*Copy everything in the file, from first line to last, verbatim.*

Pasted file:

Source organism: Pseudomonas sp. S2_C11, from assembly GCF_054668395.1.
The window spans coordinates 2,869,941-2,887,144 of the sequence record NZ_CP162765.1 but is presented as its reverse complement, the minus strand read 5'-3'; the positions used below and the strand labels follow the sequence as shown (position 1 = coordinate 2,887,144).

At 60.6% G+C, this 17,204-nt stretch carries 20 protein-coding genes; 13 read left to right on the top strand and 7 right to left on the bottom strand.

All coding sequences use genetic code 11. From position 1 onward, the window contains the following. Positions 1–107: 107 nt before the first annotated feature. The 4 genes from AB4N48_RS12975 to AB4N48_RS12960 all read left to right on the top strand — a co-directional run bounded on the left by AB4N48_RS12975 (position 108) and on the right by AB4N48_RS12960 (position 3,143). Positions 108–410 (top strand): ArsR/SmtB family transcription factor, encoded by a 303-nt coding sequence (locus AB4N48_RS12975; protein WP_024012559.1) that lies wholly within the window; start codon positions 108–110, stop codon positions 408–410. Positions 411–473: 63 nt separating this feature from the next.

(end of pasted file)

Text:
Source organism: Pseudomonas sp. S2_C11, from assembly GCF_054668395.1.
The window spans coordinates 2,869,941-2,887,144 of the sequence record NZ_CP162765.1 but is presented as its reverse complement, the minus strand read 5'-3'; the positions used below and the strand labels follow the sequence as shown (position 1 = coordinate 2,887,144).

At 60.6% G+C, this 17,204-nt stretch carries 20 protein-coding genes; 13 read left to right on the top strand and 7 right to left on the bottom strand.

All coding sequences use genetic code 11. From position 1 onward, the window contains the following. Positions 1–107: 107 nt before the first annotated feature. The 4 genes from AB4N48_RS12975 to AB4N48_RS12960 all read left to right on the top strand — a co-directional run bounded on the left by AB4N48_RS12975 (position 108) and on the right by AB4N48_RS12960 (position 3,143). Positions 108–410 (top strand): ArsR/SmtB family transcription factor, encoded by a 303-nt coding sequence (locus AB4N48_RS12975; protein WP_024012559.1) that lies wholly within the window; start codon positions 108–110, stop codon positions 408–410. Positions 411–473: 63 nt separating this feature from the next.